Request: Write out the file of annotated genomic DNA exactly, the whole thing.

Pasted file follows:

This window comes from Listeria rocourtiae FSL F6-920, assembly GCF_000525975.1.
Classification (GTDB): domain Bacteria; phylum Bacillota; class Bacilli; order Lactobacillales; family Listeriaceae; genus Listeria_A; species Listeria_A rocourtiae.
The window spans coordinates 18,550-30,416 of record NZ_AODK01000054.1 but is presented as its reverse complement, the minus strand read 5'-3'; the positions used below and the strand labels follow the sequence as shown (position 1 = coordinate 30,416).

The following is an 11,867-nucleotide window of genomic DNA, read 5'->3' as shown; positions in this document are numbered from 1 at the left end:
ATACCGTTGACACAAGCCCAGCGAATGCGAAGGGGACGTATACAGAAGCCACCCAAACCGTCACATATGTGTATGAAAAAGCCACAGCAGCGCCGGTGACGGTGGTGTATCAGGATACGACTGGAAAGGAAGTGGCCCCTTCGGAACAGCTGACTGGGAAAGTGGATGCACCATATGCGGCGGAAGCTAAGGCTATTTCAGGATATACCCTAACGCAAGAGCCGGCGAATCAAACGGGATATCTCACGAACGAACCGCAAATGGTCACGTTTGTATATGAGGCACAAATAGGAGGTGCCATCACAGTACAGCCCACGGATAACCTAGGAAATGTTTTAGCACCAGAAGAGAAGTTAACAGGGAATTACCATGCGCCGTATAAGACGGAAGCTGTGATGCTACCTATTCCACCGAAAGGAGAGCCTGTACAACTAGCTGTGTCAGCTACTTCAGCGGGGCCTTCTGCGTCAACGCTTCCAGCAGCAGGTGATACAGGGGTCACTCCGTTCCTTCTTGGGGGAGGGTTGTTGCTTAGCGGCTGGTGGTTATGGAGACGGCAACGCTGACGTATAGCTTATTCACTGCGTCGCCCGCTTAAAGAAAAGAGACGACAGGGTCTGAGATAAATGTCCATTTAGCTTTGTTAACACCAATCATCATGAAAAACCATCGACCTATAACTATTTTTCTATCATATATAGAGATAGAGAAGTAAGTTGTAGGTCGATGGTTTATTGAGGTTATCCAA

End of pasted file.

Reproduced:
This window comes from Listeria rocourtiae FSL F6-920, assembly GCF_000525975.1.
Classification (GTDB): domain Bacteria; phylum Bacillota; class Bacilli; order Lactobacillales; family Listeriaceae; genus Listeria_A; species Listeria_A rocourtiae.
The window spans coordinates 18,550-30,416 of record NZ_AODK01000054.1 but is presented as its reverse complement, the minus strand read 5'-3'; the positions used below and the strand labels follow the sequence as shown (position 1 = coordinate 30,416).

The following is an 11,867-nucleotide window of genomic DNA, read 5'->3' as shown; positions in this document are numbered from 1 at the left end:
ATACCGTTGACACAAGCCCAGCGAATGCGAAGGGGACGTATACAGAAGCCACCCAAACCGTCACATATGTGTATGAAAAAGCCACAGCAGCGCCGGTGACGGTGGTGTATCAGGATACGACTGGAAAGGAAGTGGCCCCTTCGGAACAGCTGACTGGGAAAGTGGATGCACCATATGCGGCGGAAGCTAAGGCTATTTCAGGATATACCCTAACGCAAGAGCCGGCGAATCAAACGGGATATCTCACGAACGAACCGCAAATGGTCACGTTTGTATATGAGGCACAAATAGGAGGTGCCATCACAGTACAGCCCACGGATAACCTAGGAAATGTTTTAGCACCAGAAGAGAAGTTAACAGGGAATTACCATGCGCCGTATAAGACGGAAGCTGTGATGCTACCTATTCCACCGAAAGGAGAGCCTGTACAACTAGCTGTGTCAGCTACTTCAGCGGGGCCTTCTGCGTCAACGCTTCCAGCAGCAGGTGATACAGGGGTCACTCCGTTCCTTCTTGGGGGAGGGTTGTTGCTTAGCGGCTGGTGGTTATGGAGACGGCAACGCTGACGTATAGCTTATTCACTGCGTCGCCCGCTTAAAGAAAAGAGACGACAGGGTCTGAGATAAATGTCCATTTAGCTTTGTTAACACCAATCATCATGAAAAACCATCGACCTATAACTATTTTTCTATCATATATAGAGATAGAGAAGTAAGTTGTAGGTCGATGGTTTATTGAGGTTATCCAA